Defining the IoT and 3 Killer Applications

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The Internet of Things is both prolific and nebulous. While many manufacturers already have a strong IoT plan, some struggle to understand its impact and how or if they should take action.

In a new four-part series, Jim Heppelmann, CEO of Boston-based tech company PTC and co-author of Harvard Business Review‘s November cover How Smart Connected Products are Transforming Competition, talks to McKinsey about how the IoT and smart, connected products impact the design, manufacture, operation, and service of products.

“The term Internet of Things doesn’t actually communicate much,” begins Heppelmann. “It’s a catchy phrase and we all like it, but it’s not clear what it means.”

For Heppelmann, “smart, connected products” is a more tangible definition, and as CEO of a company that has long specialized in product development, he believes the IoT is less about the Internet and more about the products themselves.

Hepplemann identifies three major advantages to smart, connected products.

“If you step back and say, “Why would people connect things to the Internet? What’s the point?”—I think there are three killer applications. The first is that you can service things better if you can communicate with these things and have feedback loops. You can be proactive. You can be efficient. You can maintain higher degrees of uptime. Better output with lesser input.” Heppelmann says.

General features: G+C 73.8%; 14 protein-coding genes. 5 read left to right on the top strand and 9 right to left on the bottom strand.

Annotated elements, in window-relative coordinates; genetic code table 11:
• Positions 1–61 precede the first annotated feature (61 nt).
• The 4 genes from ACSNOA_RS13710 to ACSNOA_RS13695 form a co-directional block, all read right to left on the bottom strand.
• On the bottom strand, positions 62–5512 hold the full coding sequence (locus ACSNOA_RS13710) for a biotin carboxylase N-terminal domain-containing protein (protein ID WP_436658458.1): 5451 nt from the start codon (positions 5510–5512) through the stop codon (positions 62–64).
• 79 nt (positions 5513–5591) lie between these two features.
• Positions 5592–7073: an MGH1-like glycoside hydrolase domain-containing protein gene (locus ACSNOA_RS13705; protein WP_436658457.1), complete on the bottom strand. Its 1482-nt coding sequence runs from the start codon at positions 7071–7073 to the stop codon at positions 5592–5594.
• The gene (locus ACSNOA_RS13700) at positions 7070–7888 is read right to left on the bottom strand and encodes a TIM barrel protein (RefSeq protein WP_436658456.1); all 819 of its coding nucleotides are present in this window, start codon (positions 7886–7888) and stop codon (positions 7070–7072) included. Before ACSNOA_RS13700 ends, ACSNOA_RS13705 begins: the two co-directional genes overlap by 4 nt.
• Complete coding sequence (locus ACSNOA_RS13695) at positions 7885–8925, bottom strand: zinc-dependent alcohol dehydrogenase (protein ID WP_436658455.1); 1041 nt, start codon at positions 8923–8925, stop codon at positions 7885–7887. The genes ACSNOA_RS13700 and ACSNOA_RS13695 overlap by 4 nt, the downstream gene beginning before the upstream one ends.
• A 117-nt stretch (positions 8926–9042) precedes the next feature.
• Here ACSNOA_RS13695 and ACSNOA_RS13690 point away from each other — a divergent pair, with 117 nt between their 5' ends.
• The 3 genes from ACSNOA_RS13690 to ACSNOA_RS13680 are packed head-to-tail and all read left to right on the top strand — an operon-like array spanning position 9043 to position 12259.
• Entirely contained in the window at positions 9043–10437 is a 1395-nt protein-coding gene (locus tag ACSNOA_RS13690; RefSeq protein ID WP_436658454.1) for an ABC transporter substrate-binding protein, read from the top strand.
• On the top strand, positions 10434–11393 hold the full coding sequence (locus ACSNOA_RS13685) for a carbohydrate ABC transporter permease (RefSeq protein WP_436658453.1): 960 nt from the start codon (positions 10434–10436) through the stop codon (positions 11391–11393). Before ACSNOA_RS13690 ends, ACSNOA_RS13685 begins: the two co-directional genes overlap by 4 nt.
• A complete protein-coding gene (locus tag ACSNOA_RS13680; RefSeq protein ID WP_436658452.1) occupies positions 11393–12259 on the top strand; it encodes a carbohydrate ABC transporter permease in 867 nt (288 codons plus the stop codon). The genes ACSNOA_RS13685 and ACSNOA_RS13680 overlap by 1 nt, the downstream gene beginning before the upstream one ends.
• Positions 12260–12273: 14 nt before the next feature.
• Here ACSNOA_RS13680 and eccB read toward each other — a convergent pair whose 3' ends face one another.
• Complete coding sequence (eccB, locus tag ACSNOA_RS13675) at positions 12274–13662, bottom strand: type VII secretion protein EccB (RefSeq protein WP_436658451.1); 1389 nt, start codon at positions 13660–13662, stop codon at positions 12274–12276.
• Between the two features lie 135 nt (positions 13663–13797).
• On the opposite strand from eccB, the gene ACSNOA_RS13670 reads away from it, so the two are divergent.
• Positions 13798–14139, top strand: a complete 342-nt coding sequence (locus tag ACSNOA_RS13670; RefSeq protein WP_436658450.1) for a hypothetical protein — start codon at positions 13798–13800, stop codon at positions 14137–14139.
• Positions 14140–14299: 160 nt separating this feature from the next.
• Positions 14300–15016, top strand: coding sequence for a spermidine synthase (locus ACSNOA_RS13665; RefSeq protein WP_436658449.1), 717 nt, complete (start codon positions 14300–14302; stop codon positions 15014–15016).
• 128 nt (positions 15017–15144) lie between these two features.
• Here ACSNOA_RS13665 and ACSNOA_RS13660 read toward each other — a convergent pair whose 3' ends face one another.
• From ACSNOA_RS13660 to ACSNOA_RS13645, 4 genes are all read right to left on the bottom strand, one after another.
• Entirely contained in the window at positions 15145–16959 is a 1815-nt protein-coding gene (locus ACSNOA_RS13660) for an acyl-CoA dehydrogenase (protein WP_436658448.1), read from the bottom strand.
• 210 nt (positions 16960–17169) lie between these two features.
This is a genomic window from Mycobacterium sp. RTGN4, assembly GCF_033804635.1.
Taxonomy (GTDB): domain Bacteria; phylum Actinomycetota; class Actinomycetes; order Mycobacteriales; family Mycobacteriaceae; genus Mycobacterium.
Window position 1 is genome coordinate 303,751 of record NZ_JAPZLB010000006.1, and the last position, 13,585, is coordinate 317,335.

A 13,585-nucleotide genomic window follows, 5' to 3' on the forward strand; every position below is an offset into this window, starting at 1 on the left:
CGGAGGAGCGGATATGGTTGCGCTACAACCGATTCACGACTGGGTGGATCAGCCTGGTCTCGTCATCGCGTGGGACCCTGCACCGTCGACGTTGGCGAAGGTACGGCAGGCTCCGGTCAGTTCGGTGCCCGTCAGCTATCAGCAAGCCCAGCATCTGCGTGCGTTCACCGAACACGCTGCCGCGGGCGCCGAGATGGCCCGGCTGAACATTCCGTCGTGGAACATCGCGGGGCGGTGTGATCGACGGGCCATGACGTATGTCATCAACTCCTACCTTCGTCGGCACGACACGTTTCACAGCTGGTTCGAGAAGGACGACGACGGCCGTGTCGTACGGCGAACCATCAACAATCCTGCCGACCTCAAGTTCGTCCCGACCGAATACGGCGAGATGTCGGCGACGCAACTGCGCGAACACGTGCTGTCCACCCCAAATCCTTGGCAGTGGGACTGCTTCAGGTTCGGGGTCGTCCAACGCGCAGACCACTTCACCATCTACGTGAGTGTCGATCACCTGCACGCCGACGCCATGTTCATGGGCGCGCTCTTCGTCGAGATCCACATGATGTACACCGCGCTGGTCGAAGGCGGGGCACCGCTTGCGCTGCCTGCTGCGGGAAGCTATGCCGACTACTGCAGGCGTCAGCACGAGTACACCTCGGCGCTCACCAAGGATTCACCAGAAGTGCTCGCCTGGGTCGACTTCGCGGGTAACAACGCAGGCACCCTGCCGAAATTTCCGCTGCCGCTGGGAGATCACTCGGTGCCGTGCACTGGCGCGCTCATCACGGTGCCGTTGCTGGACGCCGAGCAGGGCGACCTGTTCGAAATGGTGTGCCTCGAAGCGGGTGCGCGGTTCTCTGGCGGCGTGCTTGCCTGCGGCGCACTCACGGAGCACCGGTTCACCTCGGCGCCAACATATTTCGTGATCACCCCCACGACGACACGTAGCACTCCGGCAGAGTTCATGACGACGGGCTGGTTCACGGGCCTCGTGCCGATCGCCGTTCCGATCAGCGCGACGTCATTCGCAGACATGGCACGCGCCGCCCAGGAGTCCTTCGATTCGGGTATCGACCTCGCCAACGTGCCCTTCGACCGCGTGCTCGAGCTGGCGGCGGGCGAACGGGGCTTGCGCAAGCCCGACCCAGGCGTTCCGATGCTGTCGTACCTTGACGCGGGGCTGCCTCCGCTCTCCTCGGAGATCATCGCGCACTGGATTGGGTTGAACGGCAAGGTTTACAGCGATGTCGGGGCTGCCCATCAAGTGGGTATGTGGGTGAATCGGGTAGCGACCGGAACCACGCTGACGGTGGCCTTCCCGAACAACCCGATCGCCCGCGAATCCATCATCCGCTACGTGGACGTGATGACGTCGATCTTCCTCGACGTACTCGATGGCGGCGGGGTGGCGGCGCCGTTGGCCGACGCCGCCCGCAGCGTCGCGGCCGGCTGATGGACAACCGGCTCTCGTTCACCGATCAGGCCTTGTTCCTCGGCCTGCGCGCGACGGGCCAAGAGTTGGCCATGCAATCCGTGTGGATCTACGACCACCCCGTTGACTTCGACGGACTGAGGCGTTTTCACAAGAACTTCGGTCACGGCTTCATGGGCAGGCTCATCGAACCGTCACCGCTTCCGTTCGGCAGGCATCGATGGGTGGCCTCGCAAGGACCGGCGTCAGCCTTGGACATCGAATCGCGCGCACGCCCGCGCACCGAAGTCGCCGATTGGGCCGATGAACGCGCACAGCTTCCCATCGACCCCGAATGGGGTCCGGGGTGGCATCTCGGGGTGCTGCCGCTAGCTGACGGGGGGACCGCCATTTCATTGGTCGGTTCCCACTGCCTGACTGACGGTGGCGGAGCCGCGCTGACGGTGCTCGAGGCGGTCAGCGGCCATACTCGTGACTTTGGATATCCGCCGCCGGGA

“The second thing you can do is operate these things better—operate them remotely for reasons of safety, efficiency, accessibility, you name it.

“And the third thing is that you can make them better. You can have feedback loops into engineering and design processes to understand if the customers use the product like you thought they would,” Heppelmann says.

“So I think that this will have a transformative effect on the way things are created, operated, and serviced. And a tremendous amount of efficiency and differentiation and value will be created as a result,” he concludes.

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